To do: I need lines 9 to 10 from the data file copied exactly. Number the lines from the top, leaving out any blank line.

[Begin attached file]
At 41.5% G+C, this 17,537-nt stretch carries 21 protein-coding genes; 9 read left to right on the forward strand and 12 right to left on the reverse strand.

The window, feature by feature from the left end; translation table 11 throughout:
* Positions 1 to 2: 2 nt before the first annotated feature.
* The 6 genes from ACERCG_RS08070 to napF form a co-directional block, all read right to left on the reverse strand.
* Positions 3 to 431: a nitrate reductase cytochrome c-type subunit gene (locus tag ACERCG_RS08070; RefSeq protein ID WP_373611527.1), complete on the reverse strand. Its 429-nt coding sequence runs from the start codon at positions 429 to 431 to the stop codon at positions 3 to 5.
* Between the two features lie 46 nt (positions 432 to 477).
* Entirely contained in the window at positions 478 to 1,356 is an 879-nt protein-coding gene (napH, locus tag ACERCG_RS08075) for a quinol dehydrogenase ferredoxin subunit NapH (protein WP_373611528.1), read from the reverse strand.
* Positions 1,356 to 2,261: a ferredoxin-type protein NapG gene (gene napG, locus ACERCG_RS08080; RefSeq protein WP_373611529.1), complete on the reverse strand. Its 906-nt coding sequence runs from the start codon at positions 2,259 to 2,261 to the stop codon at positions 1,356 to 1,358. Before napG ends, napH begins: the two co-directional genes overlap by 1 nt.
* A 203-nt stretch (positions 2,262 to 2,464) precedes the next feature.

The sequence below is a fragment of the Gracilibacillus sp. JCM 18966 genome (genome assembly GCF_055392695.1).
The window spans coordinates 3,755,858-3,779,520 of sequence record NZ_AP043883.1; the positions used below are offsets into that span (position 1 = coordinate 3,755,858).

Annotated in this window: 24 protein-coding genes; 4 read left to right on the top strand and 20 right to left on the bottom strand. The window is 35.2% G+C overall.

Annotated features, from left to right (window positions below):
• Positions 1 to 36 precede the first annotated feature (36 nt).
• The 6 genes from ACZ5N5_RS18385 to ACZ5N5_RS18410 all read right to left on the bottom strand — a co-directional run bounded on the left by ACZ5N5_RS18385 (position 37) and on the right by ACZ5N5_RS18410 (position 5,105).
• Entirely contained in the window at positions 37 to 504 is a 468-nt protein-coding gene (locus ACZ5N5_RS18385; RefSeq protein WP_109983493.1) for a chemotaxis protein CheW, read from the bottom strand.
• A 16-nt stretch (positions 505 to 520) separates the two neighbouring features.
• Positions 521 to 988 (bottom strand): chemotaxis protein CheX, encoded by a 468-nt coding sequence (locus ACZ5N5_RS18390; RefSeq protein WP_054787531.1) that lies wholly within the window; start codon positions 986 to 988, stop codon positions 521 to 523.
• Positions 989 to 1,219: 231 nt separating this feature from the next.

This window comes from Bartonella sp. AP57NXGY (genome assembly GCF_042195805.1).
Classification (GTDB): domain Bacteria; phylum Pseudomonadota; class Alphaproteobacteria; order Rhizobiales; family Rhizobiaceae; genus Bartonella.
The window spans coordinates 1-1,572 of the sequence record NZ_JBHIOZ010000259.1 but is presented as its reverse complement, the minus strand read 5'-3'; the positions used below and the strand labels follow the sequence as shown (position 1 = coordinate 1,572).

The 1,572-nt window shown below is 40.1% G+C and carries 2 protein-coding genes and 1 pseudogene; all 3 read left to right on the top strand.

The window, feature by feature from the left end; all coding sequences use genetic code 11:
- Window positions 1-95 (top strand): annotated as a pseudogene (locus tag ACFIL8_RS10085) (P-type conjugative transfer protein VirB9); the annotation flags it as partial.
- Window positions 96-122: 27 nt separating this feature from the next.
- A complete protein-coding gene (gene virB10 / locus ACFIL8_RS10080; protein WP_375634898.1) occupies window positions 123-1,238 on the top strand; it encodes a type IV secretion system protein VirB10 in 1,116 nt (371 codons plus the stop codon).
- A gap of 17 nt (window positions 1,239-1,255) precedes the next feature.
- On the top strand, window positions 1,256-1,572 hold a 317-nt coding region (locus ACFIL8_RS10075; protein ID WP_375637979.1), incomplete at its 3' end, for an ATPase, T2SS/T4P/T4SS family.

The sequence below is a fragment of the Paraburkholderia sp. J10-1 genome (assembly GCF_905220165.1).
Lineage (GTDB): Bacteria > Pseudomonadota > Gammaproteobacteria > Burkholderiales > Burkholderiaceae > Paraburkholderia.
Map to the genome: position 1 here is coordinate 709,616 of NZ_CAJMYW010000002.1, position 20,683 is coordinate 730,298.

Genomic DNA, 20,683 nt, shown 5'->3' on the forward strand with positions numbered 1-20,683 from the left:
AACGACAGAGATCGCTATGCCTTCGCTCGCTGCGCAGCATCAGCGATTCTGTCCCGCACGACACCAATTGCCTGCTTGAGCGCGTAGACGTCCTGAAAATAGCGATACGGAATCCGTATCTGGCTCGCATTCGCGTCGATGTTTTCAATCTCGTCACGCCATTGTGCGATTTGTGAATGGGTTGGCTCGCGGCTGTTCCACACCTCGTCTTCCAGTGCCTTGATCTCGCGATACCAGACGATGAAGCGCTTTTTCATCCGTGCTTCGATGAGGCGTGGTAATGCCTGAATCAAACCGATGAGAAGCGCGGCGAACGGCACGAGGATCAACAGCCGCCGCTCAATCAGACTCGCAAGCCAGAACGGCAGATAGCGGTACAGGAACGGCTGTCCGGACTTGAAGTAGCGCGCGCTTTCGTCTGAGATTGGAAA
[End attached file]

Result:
* A 203-nt stretch (positions 2,262 to 2,464) precedes the next feature.

The sequence below is a fragment of the Gracilibacillus sp. JCM 18966 genome (genome assembly GCF_055392695.1).